Mickie Flores

We are wondering if we see more birds on a cloudy day than on a sunny day. First, we have to figure out how to measure cloudiness though. Can you help us?

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KeepOurAirClean (@keepourairclean)
23 hours ago

So where are you observing the birds (as they land in trees, as they fly across the sky, as they stop to feed at your bird feeder)?

Also, typically, the daily weather forecast for your area will identify if the day is most cloudy, partly cloudy, clear, most sunny, etc. You can find the forecast from your local news station weather website, weather.com, accuweather.com, wunderground.com, etc.

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oldcrow (@oldcrow)
3 hours ago
Reply to  Mickie Flores

This is a really good question. It would seem you would have to really limit your time of observation. Have you thought about the role the bird-feeder might play? Maybe birds are active, regardless of weather, at a guaranteed location of food..how would we control for that variable?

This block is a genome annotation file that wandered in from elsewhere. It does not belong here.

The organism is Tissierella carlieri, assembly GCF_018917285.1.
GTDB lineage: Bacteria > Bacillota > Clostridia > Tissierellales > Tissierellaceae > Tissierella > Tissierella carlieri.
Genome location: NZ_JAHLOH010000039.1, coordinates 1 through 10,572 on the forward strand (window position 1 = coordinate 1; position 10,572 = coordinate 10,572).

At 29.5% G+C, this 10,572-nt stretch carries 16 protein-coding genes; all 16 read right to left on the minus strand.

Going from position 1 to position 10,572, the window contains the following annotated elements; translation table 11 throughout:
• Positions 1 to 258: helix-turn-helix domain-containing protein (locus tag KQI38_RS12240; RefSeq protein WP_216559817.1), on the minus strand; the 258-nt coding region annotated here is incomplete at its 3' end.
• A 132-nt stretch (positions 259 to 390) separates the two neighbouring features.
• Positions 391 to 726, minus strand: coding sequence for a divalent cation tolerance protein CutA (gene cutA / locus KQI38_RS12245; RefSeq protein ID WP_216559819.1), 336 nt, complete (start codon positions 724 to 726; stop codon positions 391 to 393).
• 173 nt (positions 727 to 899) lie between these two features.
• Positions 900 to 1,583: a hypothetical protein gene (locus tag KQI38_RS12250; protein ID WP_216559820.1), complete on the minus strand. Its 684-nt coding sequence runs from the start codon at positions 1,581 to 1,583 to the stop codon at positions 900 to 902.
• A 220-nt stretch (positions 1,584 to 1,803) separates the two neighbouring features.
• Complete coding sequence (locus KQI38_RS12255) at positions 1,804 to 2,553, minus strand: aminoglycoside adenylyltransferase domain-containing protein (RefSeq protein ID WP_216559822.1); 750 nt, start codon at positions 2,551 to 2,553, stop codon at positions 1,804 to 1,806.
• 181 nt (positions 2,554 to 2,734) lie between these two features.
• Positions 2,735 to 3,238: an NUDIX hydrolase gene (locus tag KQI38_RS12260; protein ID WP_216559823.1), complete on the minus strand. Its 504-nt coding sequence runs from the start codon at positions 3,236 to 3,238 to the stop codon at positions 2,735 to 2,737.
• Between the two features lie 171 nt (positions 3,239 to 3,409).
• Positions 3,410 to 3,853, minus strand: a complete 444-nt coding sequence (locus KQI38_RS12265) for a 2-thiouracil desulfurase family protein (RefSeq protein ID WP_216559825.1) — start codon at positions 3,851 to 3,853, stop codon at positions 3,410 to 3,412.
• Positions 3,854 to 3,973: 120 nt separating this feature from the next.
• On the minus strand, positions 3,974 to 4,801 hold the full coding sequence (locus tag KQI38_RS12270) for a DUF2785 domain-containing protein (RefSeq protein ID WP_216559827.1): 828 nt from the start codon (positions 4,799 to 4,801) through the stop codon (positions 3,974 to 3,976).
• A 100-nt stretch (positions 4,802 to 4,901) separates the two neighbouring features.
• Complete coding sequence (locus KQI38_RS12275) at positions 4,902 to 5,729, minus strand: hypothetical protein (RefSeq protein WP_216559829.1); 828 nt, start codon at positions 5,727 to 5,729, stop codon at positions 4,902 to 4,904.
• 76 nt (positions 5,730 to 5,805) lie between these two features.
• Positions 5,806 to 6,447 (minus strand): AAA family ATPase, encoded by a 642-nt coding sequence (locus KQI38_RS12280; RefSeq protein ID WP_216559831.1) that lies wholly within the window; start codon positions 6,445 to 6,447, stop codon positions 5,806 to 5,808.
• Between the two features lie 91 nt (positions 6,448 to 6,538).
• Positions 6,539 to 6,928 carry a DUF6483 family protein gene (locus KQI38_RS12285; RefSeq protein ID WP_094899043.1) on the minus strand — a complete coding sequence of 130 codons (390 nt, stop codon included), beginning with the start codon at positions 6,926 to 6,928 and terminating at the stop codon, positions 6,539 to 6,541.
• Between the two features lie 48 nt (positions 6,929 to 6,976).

gold (@gold)
1 day ago

Good question. Cloud coverage is measured in 8ths and you just seperate the sky in 8ths like a pizza pie and then see how many 8ths the clouds are covering. I good way to practice is using pieces of paper as clouds and place them all over a plate seperated into 8ths to see how much cloud coverage there could be.

mcurtis (@mcurtis)
6 hours ago
Reply to  gold

You could also measure the incoming solar radiation. There are sensors to do this. So overcast with thin clouds would have more solar radiation than overcast with thick clouds.

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MoonSnail (@moonsnail)
2 days ago

Excellent question! Here’s a short video on how to measure cloud percent coverage, from a naturalist from Maumee Bay State Park in Ohio: https://www.youtube.com/watch?v=GAu414xaNxE

Starfish (@starfish)
5 days ago

That is a good question.

Stingray (@stingray)
5 days ago